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Bush: Security Progress in Iraq May Enable US Force Reduction


U.S. President George Bush says enough progress is being made in Iraq to enable the Pentagon to consider further reductions in force levels and cut troop tours. VOA White House Correspondent Paula Wolfson reports.

President Bush says July has been a month of encouraging news in Iraq.

"Violence is down to its lowest levels since the spring of 2004 and we are now in our third consecutive month with reduced violence levels holding steady," the president said.

The president says the top Americans in Iraq - General David Petraeus and Ambassador Ryan Crocker - acknowledge these advances could be reversed. But he says they report a degree of durability in the gains of recent months.

He says there has been enough progress to prompt the Pentagon to cut troop tours.

"Beginning tomorrow, troops deploying to Iraq will serve 12-month tours instead of 15-month tours," Mr. Bush said. "This will ease the burden on our forces, and it will make life easier for our wonderful military families."

Mr. Bush says it is another sign that the strategy of sending extra troops to Iraq last year has paid off. There are now about 147,000 U.S. troops in Iraq. Combat units are at pre-surge levels, though the elevated number of support troops remains.

"The last of these surge brigades came home this month," he said. "And later this year, General Petraeus will present me his recommendations of future troop levels, including further reductions in our combat forces as conditions permit."

In an update to the American people, Mr. Bush made specific mention of improvements in the Iraqi security forces. He said Iraqi troops have increased their capacity to handle the nation's security needs.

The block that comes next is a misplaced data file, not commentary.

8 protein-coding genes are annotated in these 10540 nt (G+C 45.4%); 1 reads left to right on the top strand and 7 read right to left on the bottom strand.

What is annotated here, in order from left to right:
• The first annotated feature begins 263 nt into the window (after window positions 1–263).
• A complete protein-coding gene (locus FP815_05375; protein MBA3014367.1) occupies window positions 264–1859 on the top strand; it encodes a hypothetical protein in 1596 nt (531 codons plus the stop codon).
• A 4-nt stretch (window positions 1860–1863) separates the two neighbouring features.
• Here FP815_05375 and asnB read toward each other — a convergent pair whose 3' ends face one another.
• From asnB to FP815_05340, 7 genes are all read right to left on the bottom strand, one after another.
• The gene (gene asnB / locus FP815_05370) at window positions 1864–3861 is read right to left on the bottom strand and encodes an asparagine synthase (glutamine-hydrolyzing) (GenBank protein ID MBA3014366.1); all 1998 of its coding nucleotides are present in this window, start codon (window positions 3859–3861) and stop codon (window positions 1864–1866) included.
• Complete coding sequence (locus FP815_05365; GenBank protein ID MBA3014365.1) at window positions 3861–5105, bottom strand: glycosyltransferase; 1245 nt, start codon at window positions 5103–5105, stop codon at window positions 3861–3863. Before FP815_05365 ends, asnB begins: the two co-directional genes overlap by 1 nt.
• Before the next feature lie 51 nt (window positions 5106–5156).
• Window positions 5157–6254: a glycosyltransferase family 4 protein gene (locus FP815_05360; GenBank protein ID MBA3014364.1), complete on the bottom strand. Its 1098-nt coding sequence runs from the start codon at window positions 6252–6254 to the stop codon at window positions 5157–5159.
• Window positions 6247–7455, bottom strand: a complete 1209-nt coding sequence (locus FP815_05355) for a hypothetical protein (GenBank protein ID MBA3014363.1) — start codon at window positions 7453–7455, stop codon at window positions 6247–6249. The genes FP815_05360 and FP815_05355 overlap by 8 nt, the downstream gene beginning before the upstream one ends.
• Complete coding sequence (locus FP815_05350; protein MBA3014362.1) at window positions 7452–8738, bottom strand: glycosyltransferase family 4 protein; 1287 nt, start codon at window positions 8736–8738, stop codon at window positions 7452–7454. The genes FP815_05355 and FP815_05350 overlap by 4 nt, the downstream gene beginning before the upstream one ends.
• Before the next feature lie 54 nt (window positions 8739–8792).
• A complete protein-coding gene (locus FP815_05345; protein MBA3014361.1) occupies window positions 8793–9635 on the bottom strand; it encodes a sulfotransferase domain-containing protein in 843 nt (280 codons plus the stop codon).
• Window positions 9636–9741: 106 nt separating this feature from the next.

"Iraqi forces now have 192 combat battalions in the fight, and more than 110 of these battalions are taking the lead in combat operations against terrorists and extremists," President Bush said.

Mr. Bush spoke on the original target date for completion of an agreement governing the long-term U.S. presence in Iraq.

White House officials have been warning for days that the July 31 target would most likely not be met, although there are reports a deal may be near. The president said the negotiations will go on.

"We are also making progress in our discussions with Prime Minister Maliki's government on a strategic framework agreement," the president noted. "This agreement will serve as the foundation for America's presence in Iraq once the United Nations resolution authorizing the multi-national forces there expires on December 31."

Congress is wrapping up its session for the year, and the two main political parties in the United States are gearing up for their national conventions. Iraq is one of the biggest issues in the campaign to choose a new president, and should remain so until the election on November 4.

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